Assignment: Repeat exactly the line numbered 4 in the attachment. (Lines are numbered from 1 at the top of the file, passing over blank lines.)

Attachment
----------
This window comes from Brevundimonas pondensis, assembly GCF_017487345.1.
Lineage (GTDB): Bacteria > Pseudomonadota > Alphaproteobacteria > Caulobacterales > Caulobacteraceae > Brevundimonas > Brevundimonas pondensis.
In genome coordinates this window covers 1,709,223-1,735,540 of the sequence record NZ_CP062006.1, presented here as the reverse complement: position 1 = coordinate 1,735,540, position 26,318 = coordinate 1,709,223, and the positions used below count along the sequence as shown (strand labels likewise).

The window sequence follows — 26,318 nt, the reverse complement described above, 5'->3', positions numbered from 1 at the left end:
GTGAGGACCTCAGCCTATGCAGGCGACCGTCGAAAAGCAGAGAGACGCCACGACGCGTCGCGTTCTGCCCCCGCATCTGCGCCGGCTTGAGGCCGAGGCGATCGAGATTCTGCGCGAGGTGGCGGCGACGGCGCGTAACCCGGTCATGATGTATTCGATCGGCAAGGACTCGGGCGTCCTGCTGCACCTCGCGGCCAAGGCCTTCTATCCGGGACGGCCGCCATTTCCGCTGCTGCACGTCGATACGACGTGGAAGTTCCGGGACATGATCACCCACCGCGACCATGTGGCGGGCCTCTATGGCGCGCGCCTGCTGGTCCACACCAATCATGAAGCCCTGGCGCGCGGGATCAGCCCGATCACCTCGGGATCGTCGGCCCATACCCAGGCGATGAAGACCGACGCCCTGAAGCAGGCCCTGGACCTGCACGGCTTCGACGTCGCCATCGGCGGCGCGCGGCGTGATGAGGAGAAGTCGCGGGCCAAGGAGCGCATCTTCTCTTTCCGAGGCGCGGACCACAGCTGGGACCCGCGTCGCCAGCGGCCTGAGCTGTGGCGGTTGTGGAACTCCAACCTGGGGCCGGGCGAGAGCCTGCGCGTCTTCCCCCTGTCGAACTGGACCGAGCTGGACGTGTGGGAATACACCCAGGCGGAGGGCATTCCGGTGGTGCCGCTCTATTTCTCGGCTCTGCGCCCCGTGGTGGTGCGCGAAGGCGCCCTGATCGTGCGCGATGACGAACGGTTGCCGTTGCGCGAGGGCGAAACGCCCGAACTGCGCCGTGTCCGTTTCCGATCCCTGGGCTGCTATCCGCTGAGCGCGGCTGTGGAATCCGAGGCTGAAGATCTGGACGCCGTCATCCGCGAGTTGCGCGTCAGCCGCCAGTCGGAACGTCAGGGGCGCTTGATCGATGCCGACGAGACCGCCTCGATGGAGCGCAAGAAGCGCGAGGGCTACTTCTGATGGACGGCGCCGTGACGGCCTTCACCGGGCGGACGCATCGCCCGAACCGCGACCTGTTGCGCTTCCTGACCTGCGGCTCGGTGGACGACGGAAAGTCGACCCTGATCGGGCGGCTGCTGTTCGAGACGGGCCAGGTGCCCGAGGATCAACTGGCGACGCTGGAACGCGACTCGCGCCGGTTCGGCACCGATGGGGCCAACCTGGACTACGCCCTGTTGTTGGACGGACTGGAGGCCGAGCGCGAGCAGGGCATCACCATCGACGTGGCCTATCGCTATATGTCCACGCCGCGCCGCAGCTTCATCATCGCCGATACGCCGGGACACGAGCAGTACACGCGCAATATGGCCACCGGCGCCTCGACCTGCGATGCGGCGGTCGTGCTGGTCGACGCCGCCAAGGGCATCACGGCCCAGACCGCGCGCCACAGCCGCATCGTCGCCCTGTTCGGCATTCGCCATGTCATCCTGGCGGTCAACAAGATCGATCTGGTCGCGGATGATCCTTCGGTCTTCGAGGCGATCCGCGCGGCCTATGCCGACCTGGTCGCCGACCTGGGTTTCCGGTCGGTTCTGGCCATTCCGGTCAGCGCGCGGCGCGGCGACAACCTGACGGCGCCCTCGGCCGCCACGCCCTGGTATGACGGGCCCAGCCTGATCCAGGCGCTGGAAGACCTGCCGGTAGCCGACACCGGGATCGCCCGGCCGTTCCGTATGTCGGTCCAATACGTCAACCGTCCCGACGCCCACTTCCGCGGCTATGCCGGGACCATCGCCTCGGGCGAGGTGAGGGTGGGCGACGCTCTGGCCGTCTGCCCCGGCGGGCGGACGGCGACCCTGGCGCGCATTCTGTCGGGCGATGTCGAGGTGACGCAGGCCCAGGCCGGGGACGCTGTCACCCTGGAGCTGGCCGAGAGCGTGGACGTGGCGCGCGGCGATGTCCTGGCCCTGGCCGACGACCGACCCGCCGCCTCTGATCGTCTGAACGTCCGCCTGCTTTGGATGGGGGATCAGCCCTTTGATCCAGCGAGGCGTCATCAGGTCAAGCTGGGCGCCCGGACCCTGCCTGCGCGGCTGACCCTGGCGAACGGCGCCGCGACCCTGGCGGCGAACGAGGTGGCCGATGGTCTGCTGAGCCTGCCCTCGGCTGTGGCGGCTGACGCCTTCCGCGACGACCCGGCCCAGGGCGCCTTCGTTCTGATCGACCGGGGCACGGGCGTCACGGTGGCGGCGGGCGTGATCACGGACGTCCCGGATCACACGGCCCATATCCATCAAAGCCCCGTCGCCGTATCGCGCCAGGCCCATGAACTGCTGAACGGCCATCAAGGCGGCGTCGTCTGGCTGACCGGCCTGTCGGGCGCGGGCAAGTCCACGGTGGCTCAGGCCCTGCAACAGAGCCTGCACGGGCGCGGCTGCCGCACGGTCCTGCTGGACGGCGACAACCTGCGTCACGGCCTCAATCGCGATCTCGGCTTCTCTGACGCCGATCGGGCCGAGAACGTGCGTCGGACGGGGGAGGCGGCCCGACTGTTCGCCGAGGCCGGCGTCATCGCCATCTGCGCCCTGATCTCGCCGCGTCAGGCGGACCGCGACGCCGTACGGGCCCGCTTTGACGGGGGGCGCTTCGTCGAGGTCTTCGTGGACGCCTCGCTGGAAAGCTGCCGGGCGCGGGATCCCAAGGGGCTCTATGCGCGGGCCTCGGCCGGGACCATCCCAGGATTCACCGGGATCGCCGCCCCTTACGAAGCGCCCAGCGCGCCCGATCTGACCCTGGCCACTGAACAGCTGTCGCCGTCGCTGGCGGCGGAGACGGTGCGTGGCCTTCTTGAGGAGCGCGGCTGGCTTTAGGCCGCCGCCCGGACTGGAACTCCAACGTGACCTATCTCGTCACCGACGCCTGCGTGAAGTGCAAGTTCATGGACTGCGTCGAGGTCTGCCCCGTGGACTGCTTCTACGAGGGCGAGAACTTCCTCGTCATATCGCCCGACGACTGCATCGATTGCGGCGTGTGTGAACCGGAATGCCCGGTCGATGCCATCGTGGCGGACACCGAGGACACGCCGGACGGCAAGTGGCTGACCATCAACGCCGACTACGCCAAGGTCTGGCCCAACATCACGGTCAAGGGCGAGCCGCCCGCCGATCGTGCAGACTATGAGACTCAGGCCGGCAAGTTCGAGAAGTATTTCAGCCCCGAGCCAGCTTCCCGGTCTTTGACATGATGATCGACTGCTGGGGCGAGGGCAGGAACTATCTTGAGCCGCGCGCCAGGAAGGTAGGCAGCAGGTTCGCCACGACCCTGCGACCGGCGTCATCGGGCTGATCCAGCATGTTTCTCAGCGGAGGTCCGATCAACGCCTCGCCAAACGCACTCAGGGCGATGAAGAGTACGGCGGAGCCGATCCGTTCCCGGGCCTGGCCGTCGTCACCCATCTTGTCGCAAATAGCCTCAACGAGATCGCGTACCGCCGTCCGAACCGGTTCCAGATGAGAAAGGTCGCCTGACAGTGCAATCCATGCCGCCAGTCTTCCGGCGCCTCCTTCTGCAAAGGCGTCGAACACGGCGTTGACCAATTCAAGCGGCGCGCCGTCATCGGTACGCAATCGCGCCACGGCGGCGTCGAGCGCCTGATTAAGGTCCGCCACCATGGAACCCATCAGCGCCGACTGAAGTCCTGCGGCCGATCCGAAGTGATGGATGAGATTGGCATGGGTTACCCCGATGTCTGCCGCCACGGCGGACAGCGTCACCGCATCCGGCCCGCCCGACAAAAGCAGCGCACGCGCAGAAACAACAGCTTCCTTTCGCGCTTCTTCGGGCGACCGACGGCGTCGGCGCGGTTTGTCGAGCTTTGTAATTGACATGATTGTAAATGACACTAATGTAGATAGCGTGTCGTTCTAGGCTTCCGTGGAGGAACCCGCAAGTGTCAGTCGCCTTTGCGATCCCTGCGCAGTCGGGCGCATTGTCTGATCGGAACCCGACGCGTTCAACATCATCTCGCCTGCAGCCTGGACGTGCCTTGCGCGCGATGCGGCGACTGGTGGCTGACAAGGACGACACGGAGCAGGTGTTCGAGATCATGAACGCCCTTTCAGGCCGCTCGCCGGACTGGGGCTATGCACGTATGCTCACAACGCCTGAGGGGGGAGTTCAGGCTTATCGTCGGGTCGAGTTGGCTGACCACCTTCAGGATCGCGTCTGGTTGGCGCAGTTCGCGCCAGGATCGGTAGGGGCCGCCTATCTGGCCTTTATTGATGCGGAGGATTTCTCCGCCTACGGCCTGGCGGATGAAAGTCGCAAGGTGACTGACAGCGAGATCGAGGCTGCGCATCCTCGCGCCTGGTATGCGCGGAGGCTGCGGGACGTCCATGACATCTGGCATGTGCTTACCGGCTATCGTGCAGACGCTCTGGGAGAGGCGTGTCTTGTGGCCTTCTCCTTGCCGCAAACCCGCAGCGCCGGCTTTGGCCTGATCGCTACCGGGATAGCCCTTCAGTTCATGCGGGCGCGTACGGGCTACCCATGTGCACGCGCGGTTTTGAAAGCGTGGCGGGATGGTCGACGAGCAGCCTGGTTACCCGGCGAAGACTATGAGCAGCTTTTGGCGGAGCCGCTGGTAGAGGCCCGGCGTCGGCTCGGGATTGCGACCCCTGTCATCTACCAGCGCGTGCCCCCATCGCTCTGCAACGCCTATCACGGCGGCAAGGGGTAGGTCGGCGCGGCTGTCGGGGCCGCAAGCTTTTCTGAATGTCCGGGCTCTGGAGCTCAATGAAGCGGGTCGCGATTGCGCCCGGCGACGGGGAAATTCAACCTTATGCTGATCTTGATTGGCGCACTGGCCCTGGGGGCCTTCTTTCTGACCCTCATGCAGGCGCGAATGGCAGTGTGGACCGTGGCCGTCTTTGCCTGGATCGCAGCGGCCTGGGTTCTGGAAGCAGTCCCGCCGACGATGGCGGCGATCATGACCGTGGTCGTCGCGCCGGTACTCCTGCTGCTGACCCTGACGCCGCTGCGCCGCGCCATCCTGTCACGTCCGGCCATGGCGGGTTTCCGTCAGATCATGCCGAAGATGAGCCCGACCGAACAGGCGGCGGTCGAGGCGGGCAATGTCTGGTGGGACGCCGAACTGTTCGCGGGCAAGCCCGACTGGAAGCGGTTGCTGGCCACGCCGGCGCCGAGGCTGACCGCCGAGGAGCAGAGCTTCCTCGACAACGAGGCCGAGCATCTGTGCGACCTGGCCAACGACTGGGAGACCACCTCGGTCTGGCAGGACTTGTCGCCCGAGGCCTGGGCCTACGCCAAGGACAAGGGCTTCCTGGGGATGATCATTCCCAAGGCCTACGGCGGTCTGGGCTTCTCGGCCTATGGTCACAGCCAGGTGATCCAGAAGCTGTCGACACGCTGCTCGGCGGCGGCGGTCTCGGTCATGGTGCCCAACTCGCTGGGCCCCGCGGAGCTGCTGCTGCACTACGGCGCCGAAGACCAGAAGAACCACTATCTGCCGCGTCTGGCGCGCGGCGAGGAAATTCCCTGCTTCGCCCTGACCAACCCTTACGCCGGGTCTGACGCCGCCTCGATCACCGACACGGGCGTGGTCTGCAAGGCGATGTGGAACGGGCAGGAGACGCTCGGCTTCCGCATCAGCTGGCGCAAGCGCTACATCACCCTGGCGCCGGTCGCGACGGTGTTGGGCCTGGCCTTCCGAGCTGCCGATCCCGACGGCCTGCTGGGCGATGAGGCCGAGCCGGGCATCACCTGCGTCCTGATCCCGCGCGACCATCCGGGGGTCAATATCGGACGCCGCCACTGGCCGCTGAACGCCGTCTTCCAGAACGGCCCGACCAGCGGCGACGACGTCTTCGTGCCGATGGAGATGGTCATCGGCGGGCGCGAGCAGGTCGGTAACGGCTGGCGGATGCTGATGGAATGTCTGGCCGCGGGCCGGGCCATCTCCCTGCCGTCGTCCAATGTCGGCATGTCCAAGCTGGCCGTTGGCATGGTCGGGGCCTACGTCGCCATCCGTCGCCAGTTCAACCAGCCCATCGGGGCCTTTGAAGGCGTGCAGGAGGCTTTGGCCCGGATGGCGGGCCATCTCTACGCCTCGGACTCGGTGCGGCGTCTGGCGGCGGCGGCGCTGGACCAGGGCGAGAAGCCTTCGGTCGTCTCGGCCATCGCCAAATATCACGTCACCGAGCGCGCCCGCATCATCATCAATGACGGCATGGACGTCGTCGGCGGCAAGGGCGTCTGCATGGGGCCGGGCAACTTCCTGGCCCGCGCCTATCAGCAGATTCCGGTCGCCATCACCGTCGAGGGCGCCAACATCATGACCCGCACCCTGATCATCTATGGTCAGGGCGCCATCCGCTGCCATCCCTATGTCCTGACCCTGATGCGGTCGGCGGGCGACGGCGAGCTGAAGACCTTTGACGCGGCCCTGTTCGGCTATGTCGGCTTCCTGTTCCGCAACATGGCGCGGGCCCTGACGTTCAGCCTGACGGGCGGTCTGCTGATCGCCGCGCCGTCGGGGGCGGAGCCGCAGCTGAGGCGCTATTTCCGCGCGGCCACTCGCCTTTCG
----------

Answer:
The window sequence follows — 26,318 nt, the reverse complement described above, 5'->3', positions numbered from 1 at the left end: